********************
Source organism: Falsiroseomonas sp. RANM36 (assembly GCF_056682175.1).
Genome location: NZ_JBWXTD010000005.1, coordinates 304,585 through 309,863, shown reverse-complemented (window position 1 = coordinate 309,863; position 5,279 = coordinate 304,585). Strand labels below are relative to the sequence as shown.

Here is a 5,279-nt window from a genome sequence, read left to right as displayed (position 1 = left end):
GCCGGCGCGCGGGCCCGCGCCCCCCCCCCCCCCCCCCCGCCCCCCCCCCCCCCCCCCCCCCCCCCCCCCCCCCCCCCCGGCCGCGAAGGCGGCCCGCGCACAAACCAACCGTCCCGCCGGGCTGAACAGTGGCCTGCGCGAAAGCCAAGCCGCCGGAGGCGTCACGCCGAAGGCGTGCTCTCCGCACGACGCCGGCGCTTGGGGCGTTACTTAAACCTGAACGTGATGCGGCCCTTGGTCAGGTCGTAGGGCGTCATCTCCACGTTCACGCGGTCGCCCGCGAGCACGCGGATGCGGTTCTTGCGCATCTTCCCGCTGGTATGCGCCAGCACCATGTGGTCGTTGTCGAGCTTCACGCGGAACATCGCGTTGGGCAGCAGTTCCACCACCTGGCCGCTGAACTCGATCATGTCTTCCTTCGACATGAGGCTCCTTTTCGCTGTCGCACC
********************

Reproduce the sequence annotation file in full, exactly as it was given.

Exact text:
Source organism: Falsiroseomonas sp. RANM36 (assembly GCF_056682175.1).
Genome location: NZ_JBWXTD010000005.1, coordinates 304,585 through 309,863, shown reverse-complemented (window position 1 = coordinate 309,863; position 5,279 = coordinate 304,585). Strand labels below are relative to the sequence as shown.

Here is a 5,279-nt window from a genome sequence, read left to right as displayed (position 1 = left end):
GCCGGCGCGCGGGCCCGCGCCCCCCCCCCCCCCCCCCCGCCCCCCCCCCCCCCCCCCCCCCCCCCCCCCCCCCCCCCCGGCCGCGAAGGCGGCCCGCGCACAAACCAACCGTCCCGCCGGGCTGAACAGTGGCCTGCGCGAAAGCCAAGCCGCCGGAGGCGTCACGCCGAAGGCGTGCTCTCCGCACGACGCCGGCGCTTGGGGCGTTACTTAAACCTGAACGTGATGCGGCCCTTGGTCAGGTCGTAGGGCGTCATCTCCACGTTCACGCGGTCGCCCGCGAGCACGCGGATGCGGTTCTTGCGCATCTTCCCGCTGGTATGCGCCAGCACCATGTGGTCGTTGTCGAGCTTCACGCGGAACATCGCGTTGGGCAGCAGTTCCACCACCTGGCCGCTGAACTCGATCATGTCTTCCTTCGACATGAGGCTCCTTTTCGCTGTCGCACC